Knowing a hen’s health status is essential to achieve production goals. Sick birds cannot develop to their full genetic potential so health programs play a central role in the production schedule.
Healthy hens are disease-free or, at least, can support and deal with the diseases that are present in their environment.
Biosecurity is key to keeping the flock free of pathogen agents or, at least, reducing their presence. Flock immunity is the corner stone that prepares hens to handle the threat of disease. This relates not only to the vaccination program but also to the hen’s physical status.
If hens are inmuno-suppressed due to underfeeding, stress or other reasons (mycotoxins, chemicals) it will be diﬃcult to cope with diseases even if the hens have been vaccinated. Certain avian diseases (such as Salmonella enteritis or Campylobacter) are zoonoses which can spread between birds and humans.
So even if a disease does not directly affect poultry,
it should be included the health program.
A biosecurity program plays a key role in maintaining hens in good health and, there- fore, proﬁtable production. Biosecurity can be deﬁned as all the procedures put in place to prevent pathogens infecting hens and spreading to other poultry farms.
To be eﬀective, a biosecurity program should be implemented in a very practical and structured way. An eﬀective biosecurity program is well-adapted to the production structures and well-understood by all the actors (staﬀ, production managers, external suppliers, veterinarians, general manager etc.) at the farm. If certain actors do not take biosecurity seriously and fail to follow the procedures, the eﬀorts of the others will not be rewarded.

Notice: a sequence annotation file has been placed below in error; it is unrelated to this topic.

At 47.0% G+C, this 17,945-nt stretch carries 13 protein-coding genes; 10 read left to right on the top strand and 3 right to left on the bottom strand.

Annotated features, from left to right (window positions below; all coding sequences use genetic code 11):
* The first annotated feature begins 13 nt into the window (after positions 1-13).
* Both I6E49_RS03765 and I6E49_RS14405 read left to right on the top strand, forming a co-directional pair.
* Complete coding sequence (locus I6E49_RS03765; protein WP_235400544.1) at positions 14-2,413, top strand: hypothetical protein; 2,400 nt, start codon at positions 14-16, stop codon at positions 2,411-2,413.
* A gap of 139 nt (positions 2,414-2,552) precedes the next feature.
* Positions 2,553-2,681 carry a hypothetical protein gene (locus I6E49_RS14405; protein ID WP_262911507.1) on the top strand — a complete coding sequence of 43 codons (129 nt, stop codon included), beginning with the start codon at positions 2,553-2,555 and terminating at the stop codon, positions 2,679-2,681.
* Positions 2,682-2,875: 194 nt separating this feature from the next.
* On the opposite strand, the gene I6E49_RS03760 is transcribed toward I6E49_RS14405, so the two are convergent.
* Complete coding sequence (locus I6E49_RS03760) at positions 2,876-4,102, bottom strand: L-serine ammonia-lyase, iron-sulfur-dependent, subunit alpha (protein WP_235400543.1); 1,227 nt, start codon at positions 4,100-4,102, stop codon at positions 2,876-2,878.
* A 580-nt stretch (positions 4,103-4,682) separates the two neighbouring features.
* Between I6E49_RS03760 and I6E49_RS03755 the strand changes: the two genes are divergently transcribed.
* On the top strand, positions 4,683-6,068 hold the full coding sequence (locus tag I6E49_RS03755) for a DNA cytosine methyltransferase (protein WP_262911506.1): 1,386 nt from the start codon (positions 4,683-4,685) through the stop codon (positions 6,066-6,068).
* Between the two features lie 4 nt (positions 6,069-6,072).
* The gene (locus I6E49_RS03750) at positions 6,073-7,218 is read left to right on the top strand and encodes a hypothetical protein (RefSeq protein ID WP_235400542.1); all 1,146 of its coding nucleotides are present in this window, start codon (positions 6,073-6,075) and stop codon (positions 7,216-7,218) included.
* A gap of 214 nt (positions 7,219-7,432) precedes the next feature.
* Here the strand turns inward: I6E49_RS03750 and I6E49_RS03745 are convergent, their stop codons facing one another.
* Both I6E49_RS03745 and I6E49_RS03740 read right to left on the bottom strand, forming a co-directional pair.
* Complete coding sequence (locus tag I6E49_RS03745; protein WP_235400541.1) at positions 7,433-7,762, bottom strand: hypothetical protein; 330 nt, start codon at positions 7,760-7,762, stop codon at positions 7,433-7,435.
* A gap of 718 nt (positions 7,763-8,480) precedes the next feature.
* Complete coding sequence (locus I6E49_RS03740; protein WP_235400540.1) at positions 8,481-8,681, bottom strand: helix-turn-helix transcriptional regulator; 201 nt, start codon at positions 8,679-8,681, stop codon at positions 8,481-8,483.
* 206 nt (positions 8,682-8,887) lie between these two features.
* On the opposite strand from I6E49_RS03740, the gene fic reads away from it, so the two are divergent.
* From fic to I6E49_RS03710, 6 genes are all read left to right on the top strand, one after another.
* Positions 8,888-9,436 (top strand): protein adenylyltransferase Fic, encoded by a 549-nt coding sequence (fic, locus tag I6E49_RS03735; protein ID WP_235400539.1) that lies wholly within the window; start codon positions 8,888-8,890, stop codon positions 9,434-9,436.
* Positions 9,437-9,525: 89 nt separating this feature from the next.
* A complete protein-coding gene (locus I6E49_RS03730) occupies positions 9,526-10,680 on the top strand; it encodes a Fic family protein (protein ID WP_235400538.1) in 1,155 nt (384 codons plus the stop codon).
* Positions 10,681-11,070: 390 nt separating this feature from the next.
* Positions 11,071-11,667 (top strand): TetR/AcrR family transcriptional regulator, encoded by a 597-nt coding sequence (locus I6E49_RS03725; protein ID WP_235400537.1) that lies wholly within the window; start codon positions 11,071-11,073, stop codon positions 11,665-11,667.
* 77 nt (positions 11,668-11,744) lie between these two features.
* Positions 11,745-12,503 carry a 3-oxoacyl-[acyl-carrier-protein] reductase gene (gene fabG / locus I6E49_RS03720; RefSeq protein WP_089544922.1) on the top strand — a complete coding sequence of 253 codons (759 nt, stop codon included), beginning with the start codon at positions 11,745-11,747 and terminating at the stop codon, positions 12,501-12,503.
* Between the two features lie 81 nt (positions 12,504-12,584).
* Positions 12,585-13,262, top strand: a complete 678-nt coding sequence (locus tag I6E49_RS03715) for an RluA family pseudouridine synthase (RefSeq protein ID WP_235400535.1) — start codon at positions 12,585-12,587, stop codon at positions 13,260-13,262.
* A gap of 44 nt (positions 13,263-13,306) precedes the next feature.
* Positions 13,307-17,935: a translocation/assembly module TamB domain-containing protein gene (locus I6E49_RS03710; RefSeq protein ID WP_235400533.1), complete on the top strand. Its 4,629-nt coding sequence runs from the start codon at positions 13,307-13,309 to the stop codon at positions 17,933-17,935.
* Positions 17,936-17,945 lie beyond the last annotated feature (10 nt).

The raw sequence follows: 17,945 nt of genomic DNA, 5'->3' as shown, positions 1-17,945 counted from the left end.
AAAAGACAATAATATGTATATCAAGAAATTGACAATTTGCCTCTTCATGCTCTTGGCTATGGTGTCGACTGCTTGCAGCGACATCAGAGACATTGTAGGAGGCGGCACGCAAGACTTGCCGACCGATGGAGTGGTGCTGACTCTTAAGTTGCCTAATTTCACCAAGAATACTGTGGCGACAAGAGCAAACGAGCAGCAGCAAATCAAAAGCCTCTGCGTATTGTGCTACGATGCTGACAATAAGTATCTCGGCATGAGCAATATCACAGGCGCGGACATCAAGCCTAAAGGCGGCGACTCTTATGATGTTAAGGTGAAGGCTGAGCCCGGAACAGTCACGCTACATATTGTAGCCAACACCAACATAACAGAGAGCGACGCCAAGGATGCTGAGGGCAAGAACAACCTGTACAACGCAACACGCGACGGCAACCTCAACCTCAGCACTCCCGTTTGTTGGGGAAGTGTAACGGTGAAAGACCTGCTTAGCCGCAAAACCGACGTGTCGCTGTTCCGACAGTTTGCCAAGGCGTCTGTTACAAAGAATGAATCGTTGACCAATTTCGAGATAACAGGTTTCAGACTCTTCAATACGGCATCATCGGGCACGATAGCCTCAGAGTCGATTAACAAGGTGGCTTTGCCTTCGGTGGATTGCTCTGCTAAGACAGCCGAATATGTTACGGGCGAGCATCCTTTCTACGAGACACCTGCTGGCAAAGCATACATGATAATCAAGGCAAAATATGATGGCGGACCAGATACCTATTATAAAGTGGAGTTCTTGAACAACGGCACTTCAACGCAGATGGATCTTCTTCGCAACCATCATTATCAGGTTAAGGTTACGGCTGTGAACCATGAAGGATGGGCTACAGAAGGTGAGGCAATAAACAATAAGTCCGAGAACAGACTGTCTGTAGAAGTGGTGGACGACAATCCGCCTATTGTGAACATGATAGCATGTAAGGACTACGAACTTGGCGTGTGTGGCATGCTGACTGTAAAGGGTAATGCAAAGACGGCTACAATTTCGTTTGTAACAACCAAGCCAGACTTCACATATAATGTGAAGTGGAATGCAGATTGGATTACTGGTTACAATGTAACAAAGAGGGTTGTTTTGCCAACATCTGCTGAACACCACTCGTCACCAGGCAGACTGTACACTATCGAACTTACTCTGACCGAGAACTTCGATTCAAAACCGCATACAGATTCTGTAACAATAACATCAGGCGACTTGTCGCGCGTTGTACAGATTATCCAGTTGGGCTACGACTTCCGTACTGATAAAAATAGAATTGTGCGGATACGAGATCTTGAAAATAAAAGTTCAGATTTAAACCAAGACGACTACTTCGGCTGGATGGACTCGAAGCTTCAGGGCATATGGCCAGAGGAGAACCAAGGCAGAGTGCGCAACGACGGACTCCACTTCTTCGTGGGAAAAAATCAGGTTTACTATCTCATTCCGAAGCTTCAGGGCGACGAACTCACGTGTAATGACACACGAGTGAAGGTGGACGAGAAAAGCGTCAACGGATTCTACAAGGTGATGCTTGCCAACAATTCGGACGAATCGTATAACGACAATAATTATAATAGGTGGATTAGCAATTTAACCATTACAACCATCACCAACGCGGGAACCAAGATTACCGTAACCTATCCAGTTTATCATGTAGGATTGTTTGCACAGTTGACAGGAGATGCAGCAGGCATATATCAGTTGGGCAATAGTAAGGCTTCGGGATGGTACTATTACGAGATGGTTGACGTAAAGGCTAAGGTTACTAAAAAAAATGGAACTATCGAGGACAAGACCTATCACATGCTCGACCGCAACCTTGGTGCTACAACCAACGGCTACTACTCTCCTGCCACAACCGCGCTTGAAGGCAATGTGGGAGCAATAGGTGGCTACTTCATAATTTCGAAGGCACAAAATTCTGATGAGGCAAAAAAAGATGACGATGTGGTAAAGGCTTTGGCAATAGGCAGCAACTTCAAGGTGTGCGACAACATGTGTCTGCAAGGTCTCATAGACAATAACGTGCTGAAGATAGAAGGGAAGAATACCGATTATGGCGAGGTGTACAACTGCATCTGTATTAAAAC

It is essential to apply procedures systematically. Sporadic application of a biosecurity program will not work.
This is the biosecurity related to the farm design and its location of the farm and its surroundings.
Ideally farms should be situated away from:
If these kind of facilities are near to the farm, structural and operational biosecurity should be improved.
If possible, new farms should be constructed in biosecure locations.
This is the biosecurity related to the physical structures used at the farm to prevent the introduction or spread of diseases.
Important components include:
This is the biosecurity related to how work on the farm should be done to prevent the introduction or spread of diseases.
Only essential visits with a clear purpose should be permitted.
All visits/visitors should be considered as a risk for the flock.
A logbook should be available for visitors. All visitors must ﬁll in their name, date of visit,
purpose of visit, last visited farm and vehicle license number.
Visitors coming from another external farm on the same day must not be permitted entry. Visitors from sites of a disease out-break are absolutely forbidden entry. If several company
farms are visited on the same day,
the sequence must be from younger flocks to older ones.
Speciﬁc work clothing must be available for staff and visitors.
All material must be disinfected prior to entry to
the farm. This is even more important if the material comes from another farm.
Vehicles must be disinfected prior to their entry to the farm. If vehicle access to the
farm is not a necessity, preferably park vehicles outside the farm.
Closed gate with biosecurity signs
Farm clothes and shoes
On farm washing machine and clothes dryer
The ﬂock health status will be severely
damaged in the event of infestations of rats or mice.
It is very important to exclude other birds
from entering hen houses. Bird-proof houses can be constructed using special netting.
Bird’s faeces are also very infectious
material. Direct or indirect contact should
be completely avoided.
Establish an insecticide program.
Manure management is also very important to prevent flies.
Mites can be very damaging to the hens overall health status. This is particularly the case with Red Mite and Northern Fowl Mite.
See its control in the Technical Tips.